Mary Woods

One Hour AT A Time

Mary Woods

  • Women and Relationship Boundaries

Women and Relationship Boundaries

Monday 3rd December 2007

Explore the complexities of addiction recovery and co-occurring disorders in this thought-provoking episode of One Hour at a Time. Listen now on
53 minutes

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One Hour AT A Time
Mary Woods
Sobriety Toolkit
Innovative Treatments & Recovery Paths
Family Recovery from Addiction
Recovery from Trauma
Creative Recovery Journeys
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Women and Relationship Boundaries: An In-Depth Look at Recovery and Co-occurring Disorders

People don't change their boundaries by simply knowing about them. So in this experiential work, it's really allowing the woman to come back into herself, into her body, to notice the reactions, to connect up the head and the heart, to know that when my stomach is in a knot, it could be that somebody is coming too close to me because that's fear, and then gradually not taking down the wall that's built around them, but allowing them to put a door in that wall with the doorknob on the inside, so they have control about who comes in and who they let out.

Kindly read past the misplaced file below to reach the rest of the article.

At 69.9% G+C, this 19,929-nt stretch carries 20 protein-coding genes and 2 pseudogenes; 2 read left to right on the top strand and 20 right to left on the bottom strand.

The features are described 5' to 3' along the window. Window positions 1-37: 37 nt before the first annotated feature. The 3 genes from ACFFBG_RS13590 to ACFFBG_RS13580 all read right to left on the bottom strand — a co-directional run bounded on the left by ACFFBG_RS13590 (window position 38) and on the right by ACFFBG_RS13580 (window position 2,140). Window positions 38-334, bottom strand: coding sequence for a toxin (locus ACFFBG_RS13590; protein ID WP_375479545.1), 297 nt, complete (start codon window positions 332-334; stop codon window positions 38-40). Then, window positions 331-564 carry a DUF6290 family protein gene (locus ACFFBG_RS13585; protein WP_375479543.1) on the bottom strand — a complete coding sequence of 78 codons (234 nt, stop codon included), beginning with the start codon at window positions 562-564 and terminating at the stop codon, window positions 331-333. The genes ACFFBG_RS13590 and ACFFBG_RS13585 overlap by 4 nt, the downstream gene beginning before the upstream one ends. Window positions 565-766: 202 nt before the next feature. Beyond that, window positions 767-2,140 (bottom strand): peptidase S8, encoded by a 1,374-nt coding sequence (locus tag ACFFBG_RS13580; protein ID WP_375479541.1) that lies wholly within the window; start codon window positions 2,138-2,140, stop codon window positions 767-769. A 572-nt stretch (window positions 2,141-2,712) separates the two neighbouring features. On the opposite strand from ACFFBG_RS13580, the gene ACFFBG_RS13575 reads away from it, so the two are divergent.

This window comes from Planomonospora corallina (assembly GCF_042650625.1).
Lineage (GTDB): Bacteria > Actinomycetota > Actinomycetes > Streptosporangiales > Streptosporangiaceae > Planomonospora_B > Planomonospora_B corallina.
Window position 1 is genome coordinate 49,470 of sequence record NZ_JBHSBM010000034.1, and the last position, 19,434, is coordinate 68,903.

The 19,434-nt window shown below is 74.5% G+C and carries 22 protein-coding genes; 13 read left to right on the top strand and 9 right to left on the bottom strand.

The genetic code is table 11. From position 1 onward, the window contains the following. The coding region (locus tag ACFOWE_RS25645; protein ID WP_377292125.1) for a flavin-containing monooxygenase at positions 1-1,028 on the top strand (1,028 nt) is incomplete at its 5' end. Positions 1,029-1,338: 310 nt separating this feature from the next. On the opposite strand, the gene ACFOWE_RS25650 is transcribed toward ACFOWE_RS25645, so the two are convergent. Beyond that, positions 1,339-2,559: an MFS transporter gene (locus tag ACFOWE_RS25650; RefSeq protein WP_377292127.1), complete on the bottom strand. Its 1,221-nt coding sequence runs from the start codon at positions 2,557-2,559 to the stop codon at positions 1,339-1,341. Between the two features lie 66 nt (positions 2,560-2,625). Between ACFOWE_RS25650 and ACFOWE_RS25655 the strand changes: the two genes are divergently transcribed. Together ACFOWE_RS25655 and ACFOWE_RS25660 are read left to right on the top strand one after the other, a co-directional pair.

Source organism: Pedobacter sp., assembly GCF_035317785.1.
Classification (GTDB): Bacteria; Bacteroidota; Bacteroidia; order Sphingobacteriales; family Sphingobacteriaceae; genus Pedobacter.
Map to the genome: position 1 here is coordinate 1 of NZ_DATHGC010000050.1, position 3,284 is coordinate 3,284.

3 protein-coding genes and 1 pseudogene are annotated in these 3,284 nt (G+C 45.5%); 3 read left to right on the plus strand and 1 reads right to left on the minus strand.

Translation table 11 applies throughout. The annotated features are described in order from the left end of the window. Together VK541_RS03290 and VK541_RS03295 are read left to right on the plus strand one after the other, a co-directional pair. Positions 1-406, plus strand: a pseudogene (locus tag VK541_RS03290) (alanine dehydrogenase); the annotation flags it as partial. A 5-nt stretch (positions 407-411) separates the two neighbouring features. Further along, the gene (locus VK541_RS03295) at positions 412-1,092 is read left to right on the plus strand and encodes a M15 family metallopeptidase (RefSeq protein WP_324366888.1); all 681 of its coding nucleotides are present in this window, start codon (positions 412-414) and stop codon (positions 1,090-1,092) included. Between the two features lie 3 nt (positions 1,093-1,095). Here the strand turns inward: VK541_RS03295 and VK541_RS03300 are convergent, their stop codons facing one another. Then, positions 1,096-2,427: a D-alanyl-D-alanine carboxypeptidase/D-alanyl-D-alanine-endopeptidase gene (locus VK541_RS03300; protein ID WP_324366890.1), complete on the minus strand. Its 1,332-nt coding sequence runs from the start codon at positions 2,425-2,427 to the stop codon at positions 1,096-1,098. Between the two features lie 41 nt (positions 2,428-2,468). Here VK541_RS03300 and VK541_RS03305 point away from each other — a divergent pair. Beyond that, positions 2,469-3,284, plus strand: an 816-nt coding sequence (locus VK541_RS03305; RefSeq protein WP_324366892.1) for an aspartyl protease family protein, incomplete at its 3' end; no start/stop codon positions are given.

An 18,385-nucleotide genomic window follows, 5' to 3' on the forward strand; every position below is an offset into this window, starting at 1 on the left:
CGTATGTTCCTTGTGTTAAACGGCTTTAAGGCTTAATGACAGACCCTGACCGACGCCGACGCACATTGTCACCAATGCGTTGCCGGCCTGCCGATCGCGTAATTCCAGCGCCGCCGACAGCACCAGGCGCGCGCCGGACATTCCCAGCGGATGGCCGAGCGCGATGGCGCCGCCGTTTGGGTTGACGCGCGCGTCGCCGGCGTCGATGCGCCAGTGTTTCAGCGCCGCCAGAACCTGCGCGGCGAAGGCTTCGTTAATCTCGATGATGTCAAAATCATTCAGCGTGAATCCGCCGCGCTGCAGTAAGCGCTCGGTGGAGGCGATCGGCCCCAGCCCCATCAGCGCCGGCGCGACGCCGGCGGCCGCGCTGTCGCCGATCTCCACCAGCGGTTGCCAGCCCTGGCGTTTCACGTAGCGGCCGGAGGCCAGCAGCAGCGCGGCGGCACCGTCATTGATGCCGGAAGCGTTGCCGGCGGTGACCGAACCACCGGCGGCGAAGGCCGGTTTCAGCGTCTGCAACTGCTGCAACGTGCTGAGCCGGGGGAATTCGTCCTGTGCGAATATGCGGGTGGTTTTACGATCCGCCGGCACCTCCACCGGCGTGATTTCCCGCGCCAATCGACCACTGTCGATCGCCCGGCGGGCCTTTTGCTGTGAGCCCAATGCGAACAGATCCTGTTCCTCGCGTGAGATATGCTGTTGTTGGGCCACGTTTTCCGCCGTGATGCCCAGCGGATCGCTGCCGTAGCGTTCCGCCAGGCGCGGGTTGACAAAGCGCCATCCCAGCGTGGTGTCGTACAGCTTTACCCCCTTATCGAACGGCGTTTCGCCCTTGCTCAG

In a recent episode of One Hour at a Time, Rokelle Lerner discussed the complexities of addiction recovery, co-occurring disorders, and relationship boundaries. Lerner, an expert on women's issues and addicted family systems, shared her insights and experiences on the challenges that women face in recovery. Hosted by Mary Woods, the conversation covered a range of topics, including treatment models, sexual addiction, and self-care.
One of the key takeaways from the episode was the importance of containment and experiential work in recovery. Lerner emphasized that simply knowing about boundaries is not enough; people must actively work to change them. Through experiential work, women can learn to connect their head and heart, recognize their reactions, and establish control over who enters their lives.
Another important topic discussed was the impact of shame on women in recovery. Lerner noted that many women enter treatment with deep feelings of shame and guilt, which can be compounded by societal expectations and limited gender roles. By creating a safe and supportive environment, treatment providers can help women overcome these obstacles and develop a sense of optimism about their future.
Overall, this episode of One Hour at a Time provided valuable insights into the challenges that women face in addiction recovery and co-occurring disorders. By listening to the experiences and perspectives of experts like Rokelle Lerner, individuals and families can gain a better understanding of the recovery process and find hope for a brighter future. Listen to the full episode now here on and continue the conversation about addiction recovery and relationship boundaries.